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Movie Reviews

  • The Playlist
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    Review: 'We The Party' Is An Overly Familiar Teen Romp That Tries To Be Something More

    "We the Party" has a poster that makes it look like a more urban entry in the popular "Step Up" franchise, but is hilariously tagged as being "From the Director of 'New Jack City,'" a movie that most of the cast and pretty much anyone they're targeting to watch the movie, have either forgotten about...

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  • Leonard Maltin
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    Getting To Know Groucho—And His Brothers—book reviews

    I avoided reading Steve Stoliar’s 'Raised Eyebrows: My Years Inside Groucho’s House' when it was first published in 1996 because I didn’t want to learn about an aging, diminished Groucho Marx, and I wasn’t interested in rehashing the exploits of Erin Fleming, the controversial woman who took control...

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  • Shadow and Act
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    Review: "London River" Is An Affecting and Superbly Acted Tale of Humanity (Brenda Blethyn, Sotigui Kouyate)

    London River, directed by French-Algerian filmmaker Rachid Bouchareb (Days of Glory, Outside The Law), made its way to DVD/VOD yesterday, when I was able to catch it via Amazon Instant Video. Aside from a few connection hiccups, I was able to fully appreciate this moving story of a market gardener f...

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  • The Playlist
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    Review: 'American Reunion' Is A Stale Slice Of 'Pie' That Coasts On Nostalgia & Cameos

    “American Reunion” begins with the franchise’s typical sexual misunderstanding played for casual sitcom laughs. Married couple Jim (Jason Biggs) and Michelle (Alyson Hannigan) are preparing for bedtime when she excuses herself to take a late night bath. Without saying a word, Jim watches her leave b...

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  • The Playlist
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    Review: 'ATM' Is An Impossibly Implausible, Hilariously Bad B-Movie

    Cheap, slapped-together run-of-the-mill B-movie thrillers are a dime a dozen. And their egregiousness is often not worthy of outrage or scorn because frequently the films are made on the cheap with a knowing eye towards making a buck with direct-to-DVD sales or foreign markets that don’t care about ...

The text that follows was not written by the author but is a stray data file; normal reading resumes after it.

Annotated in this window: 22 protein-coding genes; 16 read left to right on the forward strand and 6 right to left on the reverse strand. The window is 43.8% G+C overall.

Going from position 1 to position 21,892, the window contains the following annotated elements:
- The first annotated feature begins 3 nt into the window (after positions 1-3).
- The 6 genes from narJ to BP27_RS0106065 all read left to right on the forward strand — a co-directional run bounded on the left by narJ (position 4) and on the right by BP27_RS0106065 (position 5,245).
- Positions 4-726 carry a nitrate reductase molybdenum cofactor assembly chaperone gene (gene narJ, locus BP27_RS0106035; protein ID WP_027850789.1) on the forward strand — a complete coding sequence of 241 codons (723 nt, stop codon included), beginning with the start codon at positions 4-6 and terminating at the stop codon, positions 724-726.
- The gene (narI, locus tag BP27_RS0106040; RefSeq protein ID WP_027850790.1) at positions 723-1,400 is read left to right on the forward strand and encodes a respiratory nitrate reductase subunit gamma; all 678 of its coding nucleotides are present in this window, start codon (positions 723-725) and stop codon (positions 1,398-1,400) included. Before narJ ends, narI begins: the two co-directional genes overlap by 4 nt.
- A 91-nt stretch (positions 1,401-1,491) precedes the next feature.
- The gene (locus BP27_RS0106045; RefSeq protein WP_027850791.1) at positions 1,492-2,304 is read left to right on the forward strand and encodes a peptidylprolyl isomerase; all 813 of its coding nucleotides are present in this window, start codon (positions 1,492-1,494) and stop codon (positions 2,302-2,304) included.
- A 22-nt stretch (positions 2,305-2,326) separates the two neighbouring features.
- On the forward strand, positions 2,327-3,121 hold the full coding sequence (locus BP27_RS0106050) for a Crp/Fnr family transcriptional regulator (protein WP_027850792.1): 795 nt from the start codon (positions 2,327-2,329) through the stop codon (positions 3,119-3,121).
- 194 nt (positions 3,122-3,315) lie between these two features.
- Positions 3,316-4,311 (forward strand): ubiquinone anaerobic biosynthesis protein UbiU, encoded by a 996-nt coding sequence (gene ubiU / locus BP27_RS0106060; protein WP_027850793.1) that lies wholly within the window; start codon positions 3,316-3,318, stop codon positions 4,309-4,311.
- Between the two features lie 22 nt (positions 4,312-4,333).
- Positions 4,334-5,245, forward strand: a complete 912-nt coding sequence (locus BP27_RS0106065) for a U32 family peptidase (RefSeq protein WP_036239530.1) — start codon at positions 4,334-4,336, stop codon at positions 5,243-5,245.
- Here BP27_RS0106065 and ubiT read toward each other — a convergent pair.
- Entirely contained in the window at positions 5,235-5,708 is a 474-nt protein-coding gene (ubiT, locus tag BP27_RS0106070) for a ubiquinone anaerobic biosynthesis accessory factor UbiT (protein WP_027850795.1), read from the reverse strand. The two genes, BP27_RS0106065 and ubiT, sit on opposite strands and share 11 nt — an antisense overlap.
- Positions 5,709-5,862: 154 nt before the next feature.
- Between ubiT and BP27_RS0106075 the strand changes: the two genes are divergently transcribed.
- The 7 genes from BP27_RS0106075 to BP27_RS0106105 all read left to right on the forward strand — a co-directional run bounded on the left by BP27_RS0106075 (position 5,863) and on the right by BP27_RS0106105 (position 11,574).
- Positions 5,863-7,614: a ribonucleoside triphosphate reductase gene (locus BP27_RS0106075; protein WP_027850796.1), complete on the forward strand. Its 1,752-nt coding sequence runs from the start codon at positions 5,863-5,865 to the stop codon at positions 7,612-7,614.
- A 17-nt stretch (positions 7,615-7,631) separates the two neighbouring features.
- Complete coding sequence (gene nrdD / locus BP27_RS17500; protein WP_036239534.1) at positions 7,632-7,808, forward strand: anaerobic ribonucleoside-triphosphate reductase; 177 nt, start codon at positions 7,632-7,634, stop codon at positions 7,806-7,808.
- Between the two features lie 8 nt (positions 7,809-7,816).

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    Review: French Thriller 'The Assault' Presents Propulsive Action, But Little Humanity

    Civic duty comes into play with Julien Leclercq's "The Assault", the new French actioner opening this week. Filmmaking is not a hobby, nor is it broad labor, and one has a responsibility to the truth, both superficially and subtextually. To damn "The Assault" with the accusat...

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  • Indiewire
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    In the Oscar-Nominated 'God is the Bigger Elvis,' a Starlet Trades In Her Fame for a Habit

    Dolores Hart was an actress whose career was on the rise and who was engaged to marry an adoring fiance when she chose to enter the Abbey of Regina Laudis in Bethlehem, Connecticut and begin an existence as a Benedictine nun. Directed by Rebecca Cammisa (of 2009's "Which Way Home"), th...

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  • Criticwire
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    The Top 5 Criticwire Recommendations from ND/NF 2012

    If there’s one thing that New Directors/New Films had trouble doing this year, it was generating a consensus. Out of the films that screened as part of this year’s festival, 12 received both A's and F's from critics who attended screenings at the MoMA/Film Society of Lincoln Center series, which con...

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  • The Playlist
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    Review: Guy Maddin's 'Keyhole' Beautiful And Brassy...But Frustratingly Sealed

    Let us pause, then, to contemplate the fate and fortunes of the director who does not have his or her eye set on the five-picture deal, the glossy franchise, the production wing in the bungalow offices of some major studio; what becomes of the director who only wants to make art and make it well? Ca...

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  • Criticwire
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    Criticwire Picks: Stillman's 'Damsels in Distress' Mostly Worth the Wait

    Fourteen years after "The Last Days of Disco," Whit Stillman has a movie in theaters again. And critics generally like it. With a "B" average from Indiewire's Criticwire Network, "Damsels in Distress" is this week’s Criticwire Pick of the Week.

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